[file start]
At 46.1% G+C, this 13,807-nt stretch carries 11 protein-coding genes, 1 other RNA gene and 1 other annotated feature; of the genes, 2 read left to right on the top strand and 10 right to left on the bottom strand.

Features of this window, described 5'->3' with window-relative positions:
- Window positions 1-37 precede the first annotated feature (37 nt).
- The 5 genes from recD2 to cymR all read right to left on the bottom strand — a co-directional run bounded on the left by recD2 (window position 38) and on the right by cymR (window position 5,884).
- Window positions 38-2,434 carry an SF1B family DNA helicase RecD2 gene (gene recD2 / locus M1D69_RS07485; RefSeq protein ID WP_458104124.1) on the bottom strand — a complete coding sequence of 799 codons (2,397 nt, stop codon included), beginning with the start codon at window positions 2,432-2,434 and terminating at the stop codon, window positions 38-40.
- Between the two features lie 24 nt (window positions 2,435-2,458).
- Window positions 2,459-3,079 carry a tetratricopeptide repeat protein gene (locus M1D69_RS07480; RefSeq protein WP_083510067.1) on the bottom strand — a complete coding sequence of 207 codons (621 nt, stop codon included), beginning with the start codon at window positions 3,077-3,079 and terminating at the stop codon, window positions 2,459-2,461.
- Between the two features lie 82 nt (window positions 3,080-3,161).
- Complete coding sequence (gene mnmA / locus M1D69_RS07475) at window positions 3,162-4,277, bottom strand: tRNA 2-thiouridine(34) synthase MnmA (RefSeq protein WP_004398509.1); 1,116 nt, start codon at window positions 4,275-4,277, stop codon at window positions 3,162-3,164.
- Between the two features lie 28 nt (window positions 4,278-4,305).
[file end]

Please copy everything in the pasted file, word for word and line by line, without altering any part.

At 46.1% G+C, this 13,807-nt stretch carries 11 protein-coding genes, 1 other RNA gene and 1 other annotated feature; of the genes, 2 read left to right on the top strand and 10 right to left on the bottom strand.

Features of this window, described 5'->3' with window-relative positions:
- Window positions 1-37 precede the first annotated feature (37 nt).
- The 5 genes from recD2 to cymR all read right to left on the bottom strand — a co-directional run bounded on the left by recD2 (window position 38) and on the right by cymR (window position 5,884).
- Window positions 38-2,434 carry an SF1B family DNA helicase RecD2 gene (gene recD2 / locus M1D69_RS07485; RefSeq protein ID WP_458104124.1) on the bottom strand — a complete coding sequence of 799 codons (2,397 nt, stop codon included), beginning with the start codon at window positions 2,432-2,434 and terminating at the stop codon, window positions 38-40.
- Between the two features lie 24 nt (window positions 2,435-2,458).
- Window positions 2,459-3,079 carry a tetratricopeptide repeat protein gene (locus M1D69_RS07480; RefSeq protein WP_083510067.1) on the bottom strand — a complete coding sequence of 207 codons (621 nt, stop codon included), beginning with the start codon at window positions 3,077-3,079 and terminating at the stop codon, window positions 2,459-2,461.
- Between the two features lie 82 nt (window positions 3,080-3,161).
- Complete coding sequence (gene mnmA / locus M1D69_RS07475) at window positions 3,162-4,277, bottom strand: tRNA 2-thiouridine(34) synthase MnmA (RefSeq protein WP_004398509.1); 1,116 nt, start codon at window positions 4,275-4,277, stop codon at window positions 3,162-3,164.
- Between the two features lie 28 nt (window positions 4,278-4,305).